A leading northern art school has announced plans to boost film and TV production in the north east and create a major industry hub for the region with the development of a commercial sound stage to attract national and international productions to the area.

Cleveland College of Art and Design (CCAD), based on Church Road in Hartlepool, is working closely with Hartlepool Borough Council to develop a 5,000 sq. metre purpose-built dedicated film and TV sound stage studios, one of the largest film studios outside London.

The college, which has strong links with the film and TV industry and illustrious alumni including Hollywood director Sir Ridley Scott, has submitted plans to develop the sound stage by repurposing the former bus depot on Lynn Street in Hartlepool.

The former bus depot on Lynn Street will be turned into a sound stage for film and TV production

The proposal forms part of the wider expansion of the specialist art college, with its £11m new teaching and learning studios opening this year the coastal town – next door to the proposed sound stage. CCAD is keen to build on its strengths and track record in the TV and production industry with its industry-led curriculum featuring specialist degree courses such as costume, production design and creative film and moving image – to create a film and TV hub for the wider region and across the UK.

Following extensive research and consultation with industry professionals, the college has established there are no dedicated sound stages on such a large scale in the north and therefore a real demand for such a facility from an industry that regularly films on location in the town.

Pat Chapman, Head of Employability and External Relations at CCAD is heading up the project

Pat Chapman, Head of Employability and External Relations at CCAD, said: “In order to develop the proposal, we have not just conducted our own research, we have looked at the sector and liaised closely with industry organisations such as Northern Film and Media. We have also had a number of site visits with art directors, production managers and producers to ask them what they want from a sound stage.

“We are keen to further develop our support for the industry in terms of backstage crew so this project is the college directly responding to industry demands. There is currently no similar dedicated facility north of the M62 corridor in the same scale and very little outside of the south of England, that is on a comparable scale. There is a real need to provide a supply of skilled and trained crew and encourage them to stay in the region, so our role is providing the skilled people. This we feel will help anchor productions within the north east region and would bring direct economic benefits to the town.”

The former vehicle depot site will include two sound stages around 20m by 50m plus workshop space of a similar size. The tall building, which is now empty, features wide open spaces for set construction, is ideal for a sound stage with a lattice roof which will easily allow the hanging of lighting rigs and other equipment.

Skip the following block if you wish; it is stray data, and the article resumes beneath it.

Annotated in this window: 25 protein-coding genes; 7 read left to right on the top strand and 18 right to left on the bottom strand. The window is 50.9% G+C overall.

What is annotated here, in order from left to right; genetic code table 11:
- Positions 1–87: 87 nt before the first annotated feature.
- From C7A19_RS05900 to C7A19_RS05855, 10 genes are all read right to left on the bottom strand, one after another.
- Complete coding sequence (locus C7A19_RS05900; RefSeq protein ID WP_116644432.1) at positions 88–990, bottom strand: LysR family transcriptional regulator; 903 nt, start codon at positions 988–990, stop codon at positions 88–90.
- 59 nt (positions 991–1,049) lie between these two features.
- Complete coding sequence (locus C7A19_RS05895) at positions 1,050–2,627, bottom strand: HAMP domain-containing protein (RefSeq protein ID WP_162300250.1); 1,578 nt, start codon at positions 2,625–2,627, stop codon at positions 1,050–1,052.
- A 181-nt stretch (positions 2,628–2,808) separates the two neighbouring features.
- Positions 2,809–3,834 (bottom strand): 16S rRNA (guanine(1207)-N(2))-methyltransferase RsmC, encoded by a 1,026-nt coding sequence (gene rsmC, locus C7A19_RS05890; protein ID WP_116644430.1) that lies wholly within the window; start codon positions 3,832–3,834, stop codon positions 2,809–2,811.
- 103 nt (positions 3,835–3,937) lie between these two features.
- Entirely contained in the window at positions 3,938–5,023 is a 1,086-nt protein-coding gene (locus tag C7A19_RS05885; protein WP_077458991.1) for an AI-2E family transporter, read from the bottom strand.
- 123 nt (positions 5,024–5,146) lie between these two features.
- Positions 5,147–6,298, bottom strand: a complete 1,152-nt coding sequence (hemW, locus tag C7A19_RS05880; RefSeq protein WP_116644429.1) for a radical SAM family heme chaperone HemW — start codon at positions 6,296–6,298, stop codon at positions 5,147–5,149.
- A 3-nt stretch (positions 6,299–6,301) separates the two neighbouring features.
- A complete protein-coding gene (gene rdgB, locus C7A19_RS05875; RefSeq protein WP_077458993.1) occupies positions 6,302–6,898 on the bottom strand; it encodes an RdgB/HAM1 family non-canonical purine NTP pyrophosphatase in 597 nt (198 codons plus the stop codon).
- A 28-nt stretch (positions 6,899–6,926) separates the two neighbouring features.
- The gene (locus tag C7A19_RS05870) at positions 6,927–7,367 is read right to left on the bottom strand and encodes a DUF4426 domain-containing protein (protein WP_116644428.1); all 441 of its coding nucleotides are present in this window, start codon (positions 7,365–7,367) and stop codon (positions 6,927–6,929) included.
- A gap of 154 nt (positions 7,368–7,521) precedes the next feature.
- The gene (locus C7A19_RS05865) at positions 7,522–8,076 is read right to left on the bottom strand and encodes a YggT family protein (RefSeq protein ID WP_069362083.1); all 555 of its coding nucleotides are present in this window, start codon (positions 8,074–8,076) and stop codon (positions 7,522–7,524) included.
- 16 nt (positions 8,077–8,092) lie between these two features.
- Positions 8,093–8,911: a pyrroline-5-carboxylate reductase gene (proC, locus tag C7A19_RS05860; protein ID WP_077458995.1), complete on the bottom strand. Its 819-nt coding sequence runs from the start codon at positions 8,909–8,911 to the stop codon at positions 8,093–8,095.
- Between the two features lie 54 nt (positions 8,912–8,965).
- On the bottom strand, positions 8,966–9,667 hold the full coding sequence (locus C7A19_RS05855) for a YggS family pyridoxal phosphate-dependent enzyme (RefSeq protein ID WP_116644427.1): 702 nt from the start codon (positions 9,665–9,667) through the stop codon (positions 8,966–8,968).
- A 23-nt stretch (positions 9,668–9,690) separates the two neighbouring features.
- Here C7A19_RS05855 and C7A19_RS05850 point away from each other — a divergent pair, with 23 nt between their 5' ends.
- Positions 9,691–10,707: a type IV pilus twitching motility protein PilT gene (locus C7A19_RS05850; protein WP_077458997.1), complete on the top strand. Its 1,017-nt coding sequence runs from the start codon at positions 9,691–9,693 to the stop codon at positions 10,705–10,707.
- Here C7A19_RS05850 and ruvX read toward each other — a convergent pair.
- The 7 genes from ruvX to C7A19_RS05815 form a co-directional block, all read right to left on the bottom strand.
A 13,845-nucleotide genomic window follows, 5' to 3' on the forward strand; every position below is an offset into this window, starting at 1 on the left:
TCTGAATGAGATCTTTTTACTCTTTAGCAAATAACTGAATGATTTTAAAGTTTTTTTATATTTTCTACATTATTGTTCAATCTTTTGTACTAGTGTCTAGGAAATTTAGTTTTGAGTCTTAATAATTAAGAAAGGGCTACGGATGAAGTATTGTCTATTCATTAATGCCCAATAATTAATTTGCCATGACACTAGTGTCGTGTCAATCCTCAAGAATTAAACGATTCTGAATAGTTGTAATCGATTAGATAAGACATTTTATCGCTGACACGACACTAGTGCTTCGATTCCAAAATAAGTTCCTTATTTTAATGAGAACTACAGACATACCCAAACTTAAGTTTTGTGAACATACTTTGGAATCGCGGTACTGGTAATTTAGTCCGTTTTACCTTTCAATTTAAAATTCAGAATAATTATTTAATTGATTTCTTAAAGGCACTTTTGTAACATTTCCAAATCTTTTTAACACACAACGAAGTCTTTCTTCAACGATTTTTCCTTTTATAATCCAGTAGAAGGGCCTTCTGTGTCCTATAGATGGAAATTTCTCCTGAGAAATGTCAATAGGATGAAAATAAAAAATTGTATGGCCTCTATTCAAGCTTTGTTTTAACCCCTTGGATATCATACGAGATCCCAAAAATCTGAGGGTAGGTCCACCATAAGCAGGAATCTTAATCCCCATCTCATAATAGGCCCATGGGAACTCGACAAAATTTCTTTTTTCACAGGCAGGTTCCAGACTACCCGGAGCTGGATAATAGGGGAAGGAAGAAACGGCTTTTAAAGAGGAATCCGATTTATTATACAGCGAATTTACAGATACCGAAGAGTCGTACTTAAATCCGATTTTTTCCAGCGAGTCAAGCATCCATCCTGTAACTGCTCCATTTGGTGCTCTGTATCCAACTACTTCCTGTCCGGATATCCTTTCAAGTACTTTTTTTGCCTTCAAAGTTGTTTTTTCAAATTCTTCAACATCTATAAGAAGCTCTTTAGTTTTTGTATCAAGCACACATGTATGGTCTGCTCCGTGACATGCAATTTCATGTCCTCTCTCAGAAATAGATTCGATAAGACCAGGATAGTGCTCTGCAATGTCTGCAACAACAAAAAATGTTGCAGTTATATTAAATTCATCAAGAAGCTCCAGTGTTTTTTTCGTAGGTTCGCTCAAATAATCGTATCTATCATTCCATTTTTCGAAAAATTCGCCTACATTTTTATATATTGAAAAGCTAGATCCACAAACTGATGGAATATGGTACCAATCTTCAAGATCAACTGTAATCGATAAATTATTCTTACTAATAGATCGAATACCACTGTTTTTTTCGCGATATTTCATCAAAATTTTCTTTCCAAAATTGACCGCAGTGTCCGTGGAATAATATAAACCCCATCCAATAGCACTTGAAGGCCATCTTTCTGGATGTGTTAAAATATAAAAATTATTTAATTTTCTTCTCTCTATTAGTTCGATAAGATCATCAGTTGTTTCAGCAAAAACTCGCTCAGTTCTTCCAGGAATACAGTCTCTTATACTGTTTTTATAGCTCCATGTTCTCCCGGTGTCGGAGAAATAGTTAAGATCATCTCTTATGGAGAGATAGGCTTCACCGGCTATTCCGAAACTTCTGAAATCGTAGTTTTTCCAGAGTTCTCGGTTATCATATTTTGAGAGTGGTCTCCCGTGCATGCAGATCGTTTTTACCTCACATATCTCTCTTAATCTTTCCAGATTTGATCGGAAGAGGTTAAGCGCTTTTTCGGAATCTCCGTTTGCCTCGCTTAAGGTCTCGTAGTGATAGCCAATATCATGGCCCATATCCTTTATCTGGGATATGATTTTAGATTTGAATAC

Pat continued: “As film and TV production has moved out of the south and south east of England in recent years, we have seen so much more production happening in the north and north east. Hartlepool is a great centre for location filming, including ITV’s George Gently and BBC’s Vera. With its beaches, countryside, industrial and urban areas and heritage all within a short distance, the idea of developing the empty building as a commercial space makes total sense.

“Whilst this is a commercial project, it can also provide local opportunities for student work experience on set. When commercial operations are not in place, we can use the space across a range of our degree programmes, with curricular collaboration in costume, production design, creative film and moving image courses amongst others.

“This project will be significant for the local area and the wider region and beyond. The creation of the sound stage fits in well with the overall development of our campus and it creates a destination where our graduates can look for employment. The evidence from other areas such as Belfast and the development of the Titanic Studios is that once you develop a facility like this you attract supply chain businesses, small creative industry businesses that are part of the overall film and TV production scene.

“Should the initial pilot period prove successful, we would expect to see the development of industry moving into the newly regenerated Church Street area and perhaps taking up spaces in the new Whitby Street studios, the creative workspace that we are delivering together with the local authority which will be open from Spring 2018.”

The first phase of the project, which requires minimal changes to the building, will start soon. The pilot commercial filming programme will establish the viability of the concept and invaluable learning from the commercial production process, as well as how the facilities can be further developed and enhanced to meet the high industry demands. The college is now in discussion with a number of production companies to get them in place working as commercial operations over the coming months.

Pat added: “Following the first phase and having listened to industry feedback, we would work in partnership with the local authority and Tees Valley Combined Authority for a more developed refurbishment, with the potential for a themed film and TV visitor attraction. This is a very exciting time and we are looking forward to making further announcements into the New Year as we seek commercial production opportunities.”

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